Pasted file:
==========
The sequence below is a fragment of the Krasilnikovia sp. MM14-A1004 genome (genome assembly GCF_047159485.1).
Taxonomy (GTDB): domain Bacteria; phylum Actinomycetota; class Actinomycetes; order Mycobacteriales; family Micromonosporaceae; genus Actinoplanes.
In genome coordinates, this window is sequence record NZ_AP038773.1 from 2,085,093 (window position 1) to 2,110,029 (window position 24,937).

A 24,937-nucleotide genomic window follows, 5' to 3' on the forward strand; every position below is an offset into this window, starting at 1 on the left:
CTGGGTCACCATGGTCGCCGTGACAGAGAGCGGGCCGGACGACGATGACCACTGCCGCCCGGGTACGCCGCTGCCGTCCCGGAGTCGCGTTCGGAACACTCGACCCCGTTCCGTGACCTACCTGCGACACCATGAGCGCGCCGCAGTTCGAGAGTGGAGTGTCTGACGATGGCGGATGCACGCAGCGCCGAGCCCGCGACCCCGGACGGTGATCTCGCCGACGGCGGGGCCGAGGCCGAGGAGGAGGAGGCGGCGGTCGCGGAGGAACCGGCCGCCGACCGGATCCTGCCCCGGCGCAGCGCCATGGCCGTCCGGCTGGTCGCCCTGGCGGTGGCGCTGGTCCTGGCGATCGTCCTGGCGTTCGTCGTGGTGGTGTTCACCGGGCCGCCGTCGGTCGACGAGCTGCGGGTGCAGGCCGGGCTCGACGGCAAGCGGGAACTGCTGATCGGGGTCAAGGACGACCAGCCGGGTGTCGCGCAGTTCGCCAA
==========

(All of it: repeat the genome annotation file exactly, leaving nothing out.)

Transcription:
The sequence below is a fragment of the Krasilnikovia sp. MM14-A1004 genome (genome assembly GCF_047159485.1).
Taxonomy (GTDB): domain Bacteria; phylum Actinomycetota; class Actinomycetes; order Mycobacteriales; family Micromonosporaceae; genus Actinoplanes.
In genome coordinates, this window is sequence record NZ_AP038773.1 from 2,085,093 (window position 1) to 2,110,029 (window position 24,937).

A 24,937-nucleotide genomic window follows, 5' to 3' on the forward strand; every position below is an offset into this window, starting at 1 on the left:
CTGGGTCACCATGGTCGCCGTGACAGAGAGCGGGCCGGACGACGATGACCACTGCCGCCCGGGTACGCCGCTGCCGTCCCGGAGTCGCGTTCGGAACACTCGACCCCGTTCCGTGACCTACCTGCGACACCATGAGCGCGCCGCAGTTCGAGAGTGGAGTGTCTGACGATGGCGGATGCACGCAGCGCCGAGCCCGCGACCCCGGACGGTGATCTCGCCGACGGCGGGGCCGAGGCCGAGGAGGAGGAGGCGGCGGTCGCGGAGGAACCGGCCGCCGACCGGATCCTGCCCCGGCGCAGCGCCATGGCCGTCCGGCTGGTCGCCCTGGCGGTGGCGCTGGTCCTGGCGATCGTCCTGGCGTTCGTCGTGGTGGTGTTCACCGGGCCGCCGTCGGTCGACGAGCTGCGGGTGCAGGCCGGGCTCGACGGCAAGCGGGAACTGCTGATCGGGGTCAAGGACGACCAGCCGGGTGTCGCGCAGTTCGCCAA